Shadow of the Colossus – PS2
Platform: PlayStation 2
Developer: Team Ico
Publisher: Sony Computer Entertainment
Release Date (NA): October 18, 2005
Nerd Rating: 6.6 out of 10
Reviewed by Dovahkyle
Steeped in adventure, you should play this game just for the scenery if nothing else. Although the play style is unique in this game with boss fights similar to the God of War series, the environments are mind-blowing and awe-inspiring. The character I took on was a man called Wander, who is sent to destroy the Colossi. To imagine the stature of these creatures, picture the Titans, like Cronos, from the Greek stories of Olympus. These Colossi are easily the size of skyscrapers, and figuring out how to bring them down becomes more of a challenge than actually killing them.
With only a sword, a bow, and a horse named Agro, Wander must defeat 16 of these massive beasts. Using the environment to your advantage becomes the only way to defeat many of these creatures. One interesting factor in the game was Wander’s relationship with his horse Agro, who was programmed to react to commands more like a real horse:
“A real horse, doesn’t always obey. It’s not like a car or motorcycle; it won’t always turn when you say, ‘Turn!’” -Fumito Ueda (Lead Designer)
This idea had to be balanced so as not to sacrifice playability for realism, but this definitely made the things more interesting. I remember being blown away with each new encounter as if I was enjoying a great J.R.R. Tolkien film instead of actually playing a game. There are no enemies in Shadow of the Colossus except for the Colossi; there are no dungeons or towns or even NPCs to interact with. The game is 100% focused on the hunting and destruction of the colossi – that is it.
Gameplay: Now you may start to think, “with nothing else to do, this game sounds boring.” FALSE! this game is exciting from the first moment you jump on the back of Agro, to the falling of the last Colossi. I was really disappointed when I realized this game was not going to have a direct sequel, but instead was itself an unofficial prequel to Ico.
Like I mentioned before, the gameplay is entirely about defeating the Colossi, and the puzzle solving to reveal and reach the beast’s weak point(s). If you have ever defeated a boss on any of the God of War games, then you will catch onto the battle real quick – for example, the beast will shake and Wander will swing to the front of its body. Just then, the screen will prompt the player to hit “triangle,” and if successful, the battle scene will continue with more prompts, which can include, partial or full rotation of a joystick or combinations of buttons. If unsuccessful, Wander could be cast down or could fall to a lower level. The beasts are gigantic, so getting to the weak spot (which can be anywhere, but is usually not in a location easy to get to) can prove timely and difficult.
The sword Wander carries can point the player in the right direction (by reflecting sunlight) to find the next colossus to defeat, or once the monster is found it can reveal the weak point(s). The surrounding environment can be used (has to be) most of the time to help the player reach the colossus and climb on it, as most of the colossi battles require Wander to ride atop these beasts to defeat them. I believe it was the first encounter that required Wander to ride Agro to the colossus and then leap from the running horse onto the leg (or foot) of the beast while it is walking during the battle. These are extremely fun to figure out and attempt correctly the first time; as the game progresses, the colossi become more difficult to defeat.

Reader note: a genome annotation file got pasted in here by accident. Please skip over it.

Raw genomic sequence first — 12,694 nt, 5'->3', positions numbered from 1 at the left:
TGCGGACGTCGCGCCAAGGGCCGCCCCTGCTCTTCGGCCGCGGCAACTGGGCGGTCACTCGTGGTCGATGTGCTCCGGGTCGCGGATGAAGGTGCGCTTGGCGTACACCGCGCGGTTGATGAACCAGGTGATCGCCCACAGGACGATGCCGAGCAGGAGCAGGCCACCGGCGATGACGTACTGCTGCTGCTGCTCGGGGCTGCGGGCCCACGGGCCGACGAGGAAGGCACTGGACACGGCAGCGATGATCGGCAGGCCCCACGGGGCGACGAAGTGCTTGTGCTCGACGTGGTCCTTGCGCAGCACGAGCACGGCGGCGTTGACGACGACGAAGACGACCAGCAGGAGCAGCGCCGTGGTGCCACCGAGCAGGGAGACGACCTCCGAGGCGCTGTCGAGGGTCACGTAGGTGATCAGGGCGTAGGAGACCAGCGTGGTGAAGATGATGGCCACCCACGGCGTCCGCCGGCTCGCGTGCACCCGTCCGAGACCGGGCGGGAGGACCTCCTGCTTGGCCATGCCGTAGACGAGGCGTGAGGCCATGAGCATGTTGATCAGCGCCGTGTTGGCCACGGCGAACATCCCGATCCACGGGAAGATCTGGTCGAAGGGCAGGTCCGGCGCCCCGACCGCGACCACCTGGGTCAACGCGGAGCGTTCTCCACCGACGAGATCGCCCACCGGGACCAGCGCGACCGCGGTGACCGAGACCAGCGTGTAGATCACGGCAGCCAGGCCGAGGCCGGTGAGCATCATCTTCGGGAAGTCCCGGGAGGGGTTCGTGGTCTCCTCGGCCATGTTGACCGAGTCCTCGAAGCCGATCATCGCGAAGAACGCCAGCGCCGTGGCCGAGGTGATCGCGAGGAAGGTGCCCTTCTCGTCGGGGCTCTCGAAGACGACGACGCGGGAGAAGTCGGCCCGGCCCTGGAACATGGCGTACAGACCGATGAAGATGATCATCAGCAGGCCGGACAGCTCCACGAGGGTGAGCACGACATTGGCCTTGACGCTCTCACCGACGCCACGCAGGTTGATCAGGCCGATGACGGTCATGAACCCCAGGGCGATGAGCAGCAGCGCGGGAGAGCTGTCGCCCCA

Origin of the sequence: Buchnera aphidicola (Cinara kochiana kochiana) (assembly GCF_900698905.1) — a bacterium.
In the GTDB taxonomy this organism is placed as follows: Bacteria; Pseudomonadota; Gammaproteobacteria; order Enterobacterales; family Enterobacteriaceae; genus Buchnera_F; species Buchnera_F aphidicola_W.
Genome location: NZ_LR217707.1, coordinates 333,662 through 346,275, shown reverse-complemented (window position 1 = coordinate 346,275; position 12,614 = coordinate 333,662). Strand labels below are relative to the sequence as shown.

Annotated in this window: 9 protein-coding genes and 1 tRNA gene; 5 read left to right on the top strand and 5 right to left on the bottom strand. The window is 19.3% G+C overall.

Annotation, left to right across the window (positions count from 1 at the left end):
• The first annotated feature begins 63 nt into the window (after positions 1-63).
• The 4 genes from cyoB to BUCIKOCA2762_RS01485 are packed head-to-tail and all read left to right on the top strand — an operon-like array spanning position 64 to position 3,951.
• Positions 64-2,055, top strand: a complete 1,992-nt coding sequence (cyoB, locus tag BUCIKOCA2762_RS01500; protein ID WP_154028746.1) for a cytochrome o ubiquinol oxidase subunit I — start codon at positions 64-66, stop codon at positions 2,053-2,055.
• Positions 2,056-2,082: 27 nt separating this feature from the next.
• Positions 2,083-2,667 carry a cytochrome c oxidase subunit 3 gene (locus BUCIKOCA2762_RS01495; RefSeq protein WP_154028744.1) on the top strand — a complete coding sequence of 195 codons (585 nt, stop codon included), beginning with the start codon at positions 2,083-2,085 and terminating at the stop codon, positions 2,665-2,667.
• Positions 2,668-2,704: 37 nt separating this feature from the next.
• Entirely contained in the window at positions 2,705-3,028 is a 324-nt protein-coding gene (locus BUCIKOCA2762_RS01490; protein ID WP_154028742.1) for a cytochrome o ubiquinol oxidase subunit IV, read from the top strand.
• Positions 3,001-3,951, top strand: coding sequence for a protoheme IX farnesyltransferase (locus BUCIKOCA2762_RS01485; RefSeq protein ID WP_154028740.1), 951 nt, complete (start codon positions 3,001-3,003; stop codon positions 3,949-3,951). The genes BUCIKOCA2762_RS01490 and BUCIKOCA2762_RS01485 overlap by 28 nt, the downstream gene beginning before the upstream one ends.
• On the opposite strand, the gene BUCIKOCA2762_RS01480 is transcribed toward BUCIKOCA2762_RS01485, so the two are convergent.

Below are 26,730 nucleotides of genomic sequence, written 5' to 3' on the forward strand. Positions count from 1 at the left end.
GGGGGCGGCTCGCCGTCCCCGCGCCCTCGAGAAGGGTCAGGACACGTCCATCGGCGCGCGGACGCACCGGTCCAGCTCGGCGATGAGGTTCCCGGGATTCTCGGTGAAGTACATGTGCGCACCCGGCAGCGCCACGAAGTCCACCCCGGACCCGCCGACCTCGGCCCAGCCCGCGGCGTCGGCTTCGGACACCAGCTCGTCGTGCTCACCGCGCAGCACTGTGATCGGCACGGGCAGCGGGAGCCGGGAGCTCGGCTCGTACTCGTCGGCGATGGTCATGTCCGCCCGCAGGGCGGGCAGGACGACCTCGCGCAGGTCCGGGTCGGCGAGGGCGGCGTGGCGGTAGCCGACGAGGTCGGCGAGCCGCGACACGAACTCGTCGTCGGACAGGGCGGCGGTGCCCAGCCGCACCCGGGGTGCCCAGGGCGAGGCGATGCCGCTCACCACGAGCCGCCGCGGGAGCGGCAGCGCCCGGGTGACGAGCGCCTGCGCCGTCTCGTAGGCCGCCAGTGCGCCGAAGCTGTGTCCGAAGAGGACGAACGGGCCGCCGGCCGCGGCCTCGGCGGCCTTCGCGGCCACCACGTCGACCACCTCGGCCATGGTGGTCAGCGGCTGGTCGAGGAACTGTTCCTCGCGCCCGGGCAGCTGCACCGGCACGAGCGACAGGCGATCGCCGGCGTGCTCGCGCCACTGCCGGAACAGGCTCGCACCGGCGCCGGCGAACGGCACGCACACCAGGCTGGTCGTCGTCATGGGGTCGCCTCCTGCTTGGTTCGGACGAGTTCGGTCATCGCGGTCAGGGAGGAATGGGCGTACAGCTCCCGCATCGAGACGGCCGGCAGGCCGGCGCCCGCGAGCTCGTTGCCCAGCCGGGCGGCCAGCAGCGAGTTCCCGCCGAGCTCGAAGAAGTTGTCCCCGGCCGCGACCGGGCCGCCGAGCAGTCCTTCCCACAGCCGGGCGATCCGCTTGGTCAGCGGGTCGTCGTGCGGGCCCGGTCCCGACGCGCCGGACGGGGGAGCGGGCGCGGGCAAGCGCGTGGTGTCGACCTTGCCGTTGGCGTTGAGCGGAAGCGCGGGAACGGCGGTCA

Story: Wander wants to revive a dead girl named Mono, so Dormin (who has the power to revive the dead) agrees to help him if he travels to the forbidden land and defeats the sixteen colossi. Not much is said about Mono or why Wander wants to revive her, but it gives a purpose for the killing of the sixteen. I wasn’t impressed with the story, but they could have not even had one and this game would have been just as good. The whole fun of the game goes way beyond any fathomed storyline, so I really didn’t care either way – I still loved it.
Controls: This is one of those games where fluency with the duel shock controller becomes extremely useful. I’m not saying that someone with little to no experience couldn’t learn to play the game, but being comfortable with the PS2 controller will really make this game more of a timing game and less of a “hit the right button” game.
Graphics/sound: The galloping hooves and slicing of the sword, in combination with the mighty roar and foot stomps of the colossi, make this game sound amazing. I mean, I know it’s just PlayStation 2, but really, this game blew me away with the sounds and visuals. The blaring sunlight when looking up at these giants and the fur blowing in the wind really put me on the edge of my seat every time I was on one of these monsters. I felt such a sense of satisfaction after a successful defeat, I could just sit back and watch it fall – truly awesome.
Replayability: As much as I love Shadow of the Colossus, there is really little to no replayability here. From start to finish, it will put you on the edge of your seat, and push you off, but once it’s done, it’s done. I could see playing it again in a couple of years when I don’t have anything better to play, but other than that, not really.
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